One of the best indicators that shows Lyddie's family is poor from those first chapters is that the family carries debt. If Lyddie's family was wealthy, they would not have the massive debt. Lyddie's family is poor enough that they can not pay the debt with cash either. They have to work off the debt, and that is why Lyddie is hired out to Cutler's Tavern. The debt is being paid back through her employment.
A good piece of specific textual evidence can be found in chapter one. Lyddie's mother decides to leave the house with the kids, but Lyddie points out that they don't have enough money to pay the coach fare for the entire family. Also in chapter one, Lyddie and Charles are awarded with a newborn calf, and there is an abundance of milk and cream. We are told that the two characters felt as rich as "townsfolk." That means they are poorer than normal, middle class townsfolk. A bit later Lyddie gets some coins out of the "almost empty cash box."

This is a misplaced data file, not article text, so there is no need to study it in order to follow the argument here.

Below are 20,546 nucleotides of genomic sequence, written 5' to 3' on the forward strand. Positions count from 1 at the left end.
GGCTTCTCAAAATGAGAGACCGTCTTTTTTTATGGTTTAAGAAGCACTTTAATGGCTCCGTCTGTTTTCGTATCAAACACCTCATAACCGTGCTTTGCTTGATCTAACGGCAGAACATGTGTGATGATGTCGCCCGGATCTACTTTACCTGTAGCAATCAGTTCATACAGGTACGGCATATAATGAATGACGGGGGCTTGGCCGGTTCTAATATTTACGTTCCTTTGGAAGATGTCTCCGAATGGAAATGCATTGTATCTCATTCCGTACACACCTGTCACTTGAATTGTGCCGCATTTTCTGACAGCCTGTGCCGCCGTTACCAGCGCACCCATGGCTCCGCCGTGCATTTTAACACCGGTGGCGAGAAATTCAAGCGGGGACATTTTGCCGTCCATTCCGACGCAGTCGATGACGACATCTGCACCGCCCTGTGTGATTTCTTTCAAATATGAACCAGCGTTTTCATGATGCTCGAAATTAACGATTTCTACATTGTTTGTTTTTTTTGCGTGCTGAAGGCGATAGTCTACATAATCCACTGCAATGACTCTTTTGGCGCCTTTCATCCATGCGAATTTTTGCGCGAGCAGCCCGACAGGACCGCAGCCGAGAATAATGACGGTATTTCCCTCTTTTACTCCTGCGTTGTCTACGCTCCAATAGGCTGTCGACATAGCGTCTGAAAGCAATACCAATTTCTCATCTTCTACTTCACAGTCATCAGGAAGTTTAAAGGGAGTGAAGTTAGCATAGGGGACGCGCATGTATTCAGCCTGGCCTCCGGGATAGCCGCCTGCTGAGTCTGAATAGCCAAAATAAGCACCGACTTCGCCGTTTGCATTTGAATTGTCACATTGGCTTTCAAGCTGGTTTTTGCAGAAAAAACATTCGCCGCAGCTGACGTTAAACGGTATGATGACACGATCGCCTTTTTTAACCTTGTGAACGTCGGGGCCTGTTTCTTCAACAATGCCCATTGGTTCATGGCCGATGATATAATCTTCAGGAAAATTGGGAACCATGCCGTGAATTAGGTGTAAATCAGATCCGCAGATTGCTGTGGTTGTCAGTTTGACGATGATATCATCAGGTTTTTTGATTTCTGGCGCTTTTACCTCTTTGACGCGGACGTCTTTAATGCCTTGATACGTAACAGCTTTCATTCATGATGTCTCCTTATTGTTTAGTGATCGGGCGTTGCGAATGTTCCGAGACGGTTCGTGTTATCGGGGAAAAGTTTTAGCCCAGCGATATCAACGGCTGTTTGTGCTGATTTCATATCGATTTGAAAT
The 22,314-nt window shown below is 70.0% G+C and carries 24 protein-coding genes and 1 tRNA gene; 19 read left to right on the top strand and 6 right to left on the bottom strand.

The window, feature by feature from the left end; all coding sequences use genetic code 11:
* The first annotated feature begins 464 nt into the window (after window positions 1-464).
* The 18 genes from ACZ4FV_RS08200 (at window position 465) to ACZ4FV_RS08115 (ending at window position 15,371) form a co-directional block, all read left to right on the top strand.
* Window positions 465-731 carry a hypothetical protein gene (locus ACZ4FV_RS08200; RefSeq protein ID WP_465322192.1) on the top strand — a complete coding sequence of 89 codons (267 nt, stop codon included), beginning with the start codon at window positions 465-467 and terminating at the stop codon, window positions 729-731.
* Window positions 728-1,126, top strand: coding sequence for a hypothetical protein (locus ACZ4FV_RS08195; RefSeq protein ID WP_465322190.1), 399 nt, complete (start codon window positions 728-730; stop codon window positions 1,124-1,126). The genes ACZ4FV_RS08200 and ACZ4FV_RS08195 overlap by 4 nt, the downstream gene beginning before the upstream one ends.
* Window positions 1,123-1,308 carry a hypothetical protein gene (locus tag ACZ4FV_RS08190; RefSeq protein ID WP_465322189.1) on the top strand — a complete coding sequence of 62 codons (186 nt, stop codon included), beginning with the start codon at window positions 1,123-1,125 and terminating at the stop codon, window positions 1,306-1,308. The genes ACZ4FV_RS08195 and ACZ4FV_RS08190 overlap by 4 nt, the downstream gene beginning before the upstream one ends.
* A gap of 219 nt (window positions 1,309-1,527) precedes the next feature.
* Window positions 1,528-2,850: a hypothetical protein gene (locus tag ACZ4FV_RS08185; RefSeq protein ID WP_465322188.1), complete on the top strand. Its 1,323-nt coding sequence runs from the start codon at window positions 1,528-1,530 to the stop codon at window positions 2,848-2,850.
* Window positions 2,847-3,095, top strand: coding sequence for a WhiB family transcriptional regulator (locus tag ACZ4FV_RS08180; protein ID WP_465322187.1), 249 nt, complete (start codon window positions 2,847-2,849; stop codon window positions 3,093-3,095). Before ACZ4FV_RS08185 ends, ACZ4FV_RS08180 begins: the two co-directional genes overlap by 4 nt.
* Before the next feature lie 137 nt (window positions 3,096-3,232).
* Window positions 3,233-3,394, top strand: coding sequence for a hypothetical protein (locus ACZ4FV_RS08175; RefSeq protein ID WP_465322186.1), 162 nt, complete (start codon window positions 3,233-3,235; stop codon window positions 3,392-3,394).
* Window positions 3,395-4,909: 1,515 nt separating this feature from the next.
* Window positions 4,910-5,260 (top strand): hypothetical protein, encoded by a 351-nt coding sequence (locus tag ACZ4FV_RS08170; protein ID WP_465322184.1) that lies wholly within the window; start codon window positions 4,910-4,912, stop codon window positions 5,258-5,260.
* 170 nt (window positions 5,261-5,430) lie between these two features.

Chapter 3 has Lyddie arriving at Cutler's Tavern, and the owner tells Lyddie to go back to the township poor farm because of how ragged Lyddie looks. Later in the chapter we are told that Lyddie hasn't had a new dress in four years because the family can't afford it, and her current clothes are described as "ragged." Mistress Cutler provides Lyddie with servant's clothing. It isn't especially nice, but it is a major upgrade for Lyddie.